Canisters can reserve storage on a subnet through the `memory_allocation` setting. However, the canister will be charged as if the entire amount of allocated storage is being used.

In order to encourage long-term usage and discourage spiky usage patterns, the Internet Computer uses a resource reservation mechanism that was adopted by the community in NNS proposal 12604.

When a canister allocates new storage bytes, the system sets aside some number of cycles from the main balance of the canister that are used to cover future payments for the newly allocated bytes. The reserved cycles are not transferable, and the number of reserved cycles depends on how full the subnet is. It may cover days, months, or even years of payments.

The operations that allocate new bytes are:

• Wasm instruction: `memory.grow`.
• System API calls: `ic0.stable_grow()` `ic0.stable64_grow()`.
• Increasing the `memory_allocation` in canister settings.

These operations reserve some cycles by moving them from the main balance of the canister to the reserved cycles balance. The amount of reserved cycles depends on how many bytes are allocated and on the current subnet usage:

• If subnet usage is below `450GiB`, then the amount of reserved cycles per allocated byte is `0`.
• If subnet usage is above `450GiB`, then the amount of reserved cycles per allocated byte grows linearly depending on the subnet usage, from `0` to `10` years worth of storage payments at the subnet capacity (which is currently `750GiB`).

A controller of a canister can disable resource reservation by setting the `reserved_cycles_limit=0` in canister settings. Such opted-out canisters would not be able to allocate if the subnet usage is above `450GiB`.

### Special features​

Special features have different costs since they use special infrastructure to provide the feature's functionality. These special features include:

• HTTPS outcalls: The cost for an HTTPS outcall is calculated using the formula `(3_000_000 + 60_000 * n) * n` for the base fee and `400 * n` each request byte and `800 * n` for each response byte, where `n` is the number of nodes in the subnet. These costs are included in the chart found below.

• Bitcoin API: Pricing for the Bitcoin API is available in the Bitcoin API documentation.

• Chain-key signing API: Pricing for the Chain-key signing API is available in the Chain-key signing / threshold ECDSA documentation.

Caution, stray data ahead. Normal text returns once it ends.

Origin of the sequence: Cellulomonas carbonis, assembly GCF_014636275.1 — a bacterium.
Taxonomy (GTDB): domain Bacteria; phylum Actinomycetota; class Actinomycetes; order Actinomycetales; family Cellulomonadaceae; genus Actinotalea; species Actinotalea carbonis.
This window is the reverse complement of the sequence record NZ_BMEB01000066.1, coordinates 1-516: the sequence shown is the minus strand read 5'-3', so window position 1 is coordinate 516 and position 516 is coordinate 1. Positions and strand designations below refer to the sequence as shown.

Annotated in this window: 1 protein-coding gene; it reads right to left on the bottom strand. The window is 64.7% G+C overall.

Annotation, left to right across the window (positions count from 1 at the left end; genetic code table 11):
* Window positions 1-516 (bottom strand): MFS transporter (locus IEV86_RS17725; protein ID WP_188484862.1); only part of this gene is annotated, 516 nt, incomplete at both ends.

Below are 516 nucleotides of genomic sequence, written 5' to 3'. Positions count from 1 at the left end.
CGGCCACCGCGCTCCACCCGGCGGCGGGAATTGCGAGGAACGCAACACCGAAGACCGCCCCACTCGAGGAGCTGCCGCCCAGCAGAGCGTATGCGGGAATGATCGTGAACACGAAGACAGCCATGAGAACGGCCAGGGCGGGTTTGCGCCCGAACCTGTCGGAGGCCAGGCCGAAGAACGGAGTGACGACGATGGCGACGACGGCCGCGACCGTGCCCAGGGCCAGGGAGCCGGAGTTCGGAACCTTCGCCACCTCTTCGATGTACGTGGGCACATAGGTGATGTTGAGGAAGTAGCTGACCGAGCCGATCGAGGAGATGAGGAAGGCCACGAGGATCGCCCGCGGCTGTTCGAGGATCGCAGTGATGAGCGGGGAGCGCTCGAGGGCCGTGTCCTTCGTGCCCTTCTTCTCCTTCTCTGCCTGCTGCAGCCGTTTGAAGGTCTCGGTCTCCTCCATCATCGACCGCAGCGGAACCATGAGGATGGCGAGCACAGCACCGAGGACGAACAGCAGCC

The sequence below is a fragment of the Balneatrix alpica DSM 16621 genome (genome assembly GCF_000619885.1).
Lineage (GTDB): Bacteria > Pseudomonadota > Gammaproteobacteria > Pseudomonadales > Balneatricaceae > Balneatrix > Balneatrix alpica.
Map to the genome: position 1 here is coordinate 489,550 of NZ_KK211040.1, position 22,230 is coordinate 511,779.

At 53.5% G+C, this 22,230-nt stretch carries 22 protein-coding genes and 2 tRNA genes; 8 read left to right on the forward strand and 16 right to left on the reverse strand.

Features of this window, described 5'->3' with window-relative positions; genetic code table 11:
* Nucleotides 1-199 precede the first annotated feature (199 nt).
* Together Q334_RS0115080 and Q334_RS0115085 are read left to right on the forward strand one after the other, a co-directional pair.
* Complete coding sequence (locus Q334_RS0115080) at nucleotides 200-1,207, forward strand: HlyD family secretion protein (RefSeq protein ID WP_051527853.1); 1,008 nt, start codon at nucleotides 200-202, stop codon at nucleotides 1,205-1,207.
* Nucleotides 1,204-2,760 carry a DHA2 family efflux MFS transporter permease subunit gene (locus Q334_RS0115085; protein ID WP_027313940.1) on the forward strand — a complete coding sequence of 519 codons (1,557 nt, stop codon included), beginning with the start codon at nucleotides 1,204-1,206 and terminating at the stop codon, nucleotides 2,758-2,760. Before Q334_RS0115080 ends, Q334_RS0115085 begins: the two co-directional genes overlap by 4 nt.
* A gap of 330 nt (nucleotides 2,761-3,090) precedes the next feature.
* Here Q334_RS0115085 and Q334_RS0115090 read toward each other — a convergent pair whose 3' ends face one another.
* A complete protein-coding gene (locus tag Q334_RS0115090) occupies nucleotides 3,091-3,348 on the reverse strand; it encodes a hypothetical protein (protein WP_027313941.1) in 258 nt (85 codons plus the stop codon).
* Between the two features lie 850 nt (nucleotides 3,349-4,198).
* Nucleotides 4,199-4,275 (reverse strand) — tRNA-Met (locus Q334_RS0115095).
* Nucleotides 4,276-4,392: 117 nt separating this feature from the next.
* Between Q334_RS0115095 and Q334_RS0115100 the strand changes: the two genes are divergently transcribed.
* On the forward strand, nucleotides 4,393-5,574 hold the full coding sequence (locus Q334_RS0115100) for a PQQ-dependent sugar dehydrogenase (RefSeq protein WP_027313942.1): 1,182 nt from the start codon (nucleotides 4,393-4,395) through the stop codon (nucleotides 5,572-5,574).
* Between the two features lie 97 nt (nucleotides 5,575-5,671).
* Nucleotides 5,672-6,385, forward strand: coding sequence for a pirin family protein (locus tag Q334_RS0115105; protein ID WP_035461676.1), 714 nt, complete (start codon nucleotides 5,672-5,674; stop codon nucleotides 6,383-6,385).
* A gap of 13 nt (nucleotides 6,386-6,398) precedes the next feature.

• EVM RPC Pricing for the EVM RPC canister is available in the EVM RPC canister documentation.

## Who is responsible for paying cycles?​

Canisters are responsible for paying cycles for their own canister creation, compute resources, storage resources, and execution resources. For certain canister calls, the canister responsible for paying the cycles may vary.

• Ingress messages: The receiving canister is responsible for paying.
• Inter-canister calls: Each canister pays for the calls that it sends.
• Local processing: Each canister pays for local processing.
• Child canisters: Responsible for paying for themselves.

## Cycles price breakdown​

The table below details the cost of compute, storage transmissions and canister calls. A thorough example of how the cost of running a canister on a 13-node subnet is computed can be found on the wiki.

Canister transmissionDescriptionWho is responsible for paying the cycles fee?13-node subnets cycles cost13-node subnets USD cost34-node subnets34-node subnets USD cost
Canister creationFor creating canisters on a subnet.Created canister100B\$0.133661000000100B / 13 * 34\$0.349574923077
Compute percent allocated per secondFor each percent of the reserved compute allocation (a scarce resource).Canister with allocation10M\$0.00001336610010M / 13 * 34\$0.000034957492
Update message executionFor every update message executed.Target canister590K\$0.000000788600590K / 13 * 34\$0.000002062492
1B executed instructionsFor every 1B instructions executed when executing update type messages.Canister executing instructions400M\$0.000534644000400M / 13 * 34\$0.001398299692
Xnet callFor every inter-canister call performed (includes the cost for sending the request and receiving the response).Sending canister260K\$0.000000347519260K / 13 * 34\$0.000000908895
Xnet byte transmissionFor every byte sent in an inter-canister call (for bytes sent in the request and response).Sending canister1K\$0.0000000013371K / 13 * 34\$0.000000003496
Ingress message receptionFor every ingress message received.Receiving canister1.2M\$0.0000016039321.2M / 13 * 34\$0.000004194899
Ingress byte receptionFor every byte received in an ingress message.Receiving canister2K\$0.0000000026732K / 13 * 34\$0.000000006991
GiB storage per secondFor storing a GiB of data per second.Canister with storage127K\$0.000000169749127K / 13 * 34\$0.000000443960
HTTPS outcalls
HTTPS outcall (per call)For sending an HTTPS outcall to a server outside the IC, per message (`http_request`).Sending canister49_140_000\$0.000065681015171_360_000\$0.000229041490
HTTPS outcall request message size (per byte)For sending an HTTPS outcall to a server outside the IC, per request byte (`http_request`).Sending canister5_200\$0.00000000695013_600\$0.000000018178
HTTPS outcall response message size (per byte)For sending an HTTPS outcall to a server outside the IC, per reserved response byte (`http_request`).Sending canister10_400\$0.00000001390127_200\$0.000000036356

The following table shows the calculated storage cost per GiB for a 30-day month:

13-node subnets34-node subnets
GiB Storage Per MonthFor storing a GiB of data per month\$0.446150495\$1.70